- When a bunch of voices all mix together to become a general hum of conversation, this is an example of a situation where the voices mingle.
- When you move about a party and talk to different people, this is an example of a situation where you mingle.
- to bring or mix together; combine; blend
- Now Rare to make by mixing ingredients; compound
Origin of mingleMiddle English mengelen, frequentative of mengen ; from Old English mengan, to mix, akin to German mengen ; from Indo-European base an unverified form menk-, to knead from source Classical Greek massein
- to be or become mixed, blended, etc.
- to join, unite, associate, or take part with others; specif., to interact with others at a party or other social gathering
verbmin·gled, min·gling, min·gles
- To be or become mixed or united: The children's voices mingled in the hall.
- To associate or take part with others: The faculty mingled with the trustees.
Origin of mingleMiddle English menglen, frequentative of mengen, to mix, from Old English mengan; see mag- in Indo-European roots.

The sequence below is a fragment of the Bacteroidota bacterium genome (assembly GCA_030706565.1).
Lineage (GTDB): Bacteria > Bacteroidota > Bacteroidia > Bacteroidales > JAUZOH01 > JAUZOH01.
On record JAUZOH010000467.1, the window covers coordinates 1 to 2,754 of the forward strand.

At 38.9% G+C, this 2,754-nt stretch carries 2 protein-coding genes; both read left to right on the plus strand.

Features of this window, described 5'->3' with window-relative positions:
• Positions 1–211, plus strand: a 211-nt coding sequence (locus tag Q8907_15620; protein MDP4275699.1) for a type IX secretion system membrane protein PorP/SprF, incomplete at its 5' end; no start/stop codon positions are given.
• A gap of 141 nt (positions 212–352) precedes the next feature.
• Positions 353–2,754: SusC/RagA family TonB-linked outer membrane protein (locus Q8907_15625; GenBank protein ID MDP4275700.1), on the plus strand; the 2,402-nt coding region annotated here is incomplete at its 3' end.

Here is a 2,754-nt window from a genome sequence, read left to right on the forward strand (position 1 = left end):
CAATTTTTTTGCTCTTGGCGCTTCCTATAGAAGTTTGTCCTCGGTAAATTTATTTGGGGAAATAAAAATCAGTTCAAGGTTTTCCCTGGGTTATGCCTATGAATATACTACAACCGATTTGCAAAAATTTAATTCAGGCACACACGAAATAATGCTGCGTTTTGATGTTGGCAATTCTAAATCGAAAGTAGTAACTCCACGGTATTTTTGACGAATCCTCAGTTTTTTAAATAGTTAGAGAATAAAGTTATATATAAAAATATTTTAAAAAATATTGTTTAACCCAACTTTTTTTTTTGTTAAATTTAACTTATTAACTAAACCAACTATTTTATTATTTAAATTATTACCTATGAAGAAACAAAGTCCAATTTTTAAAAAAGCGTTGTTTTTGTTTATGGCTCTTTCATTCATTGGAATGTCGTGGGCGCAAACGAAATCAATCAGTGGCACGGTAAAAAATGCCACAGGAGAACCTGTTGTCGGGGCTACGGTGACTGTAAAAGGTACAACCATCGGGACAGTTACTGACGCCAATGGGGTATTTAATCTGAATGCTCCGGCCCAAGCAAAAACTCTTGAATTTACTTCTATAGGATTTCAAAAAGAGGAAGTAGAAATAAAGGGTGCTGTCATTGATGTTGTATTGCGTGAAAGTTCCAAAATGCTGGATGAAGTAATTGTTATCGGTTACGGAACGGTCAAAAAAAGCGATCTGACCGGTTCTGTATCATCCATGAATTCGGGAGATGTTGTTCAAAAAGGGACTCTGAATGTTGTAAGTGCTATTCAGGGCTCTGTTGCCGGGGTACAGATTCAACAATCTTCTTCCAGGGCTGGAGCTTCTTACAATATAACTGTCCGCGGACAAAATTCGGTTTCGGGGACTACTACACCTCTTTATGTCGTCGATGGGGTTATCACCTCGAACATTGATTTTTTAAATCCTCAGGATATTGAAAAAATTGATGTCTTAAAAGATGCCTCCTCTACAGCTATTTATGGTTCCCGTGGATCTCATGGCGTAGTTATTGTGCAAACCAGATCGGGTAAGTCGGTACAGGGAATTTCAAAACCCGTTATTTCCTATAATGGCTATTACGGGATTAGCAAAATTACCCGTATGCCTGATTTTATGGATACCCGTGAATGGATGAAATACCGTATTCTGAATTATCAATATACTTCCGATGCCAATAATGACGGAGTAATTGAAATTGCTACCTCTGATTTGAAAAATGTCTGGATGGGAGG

(third-person singular simple present mingles, present participle mingling, simple past and past participle mingled)
- To mix; intermix; to combine or join, as an individual or part, with other parts, but commonly so as to be distinguishable in the product; to confuse; to confound.
- Across the city yesterday, there was a feeling of bittersweet reunion as streams of humanity converged and mingled at dozens of memorial services. "” New York Times
- To associate or unite in society or by ties of relationship; to cause or allow to intermarry; to intermarry.
- To deprive of purity by mixture; to contaminate.
- To make or prepare by mixing the ingredients of.
- (intransitive) To become mixed or blended.
- (obsolete) A mixture.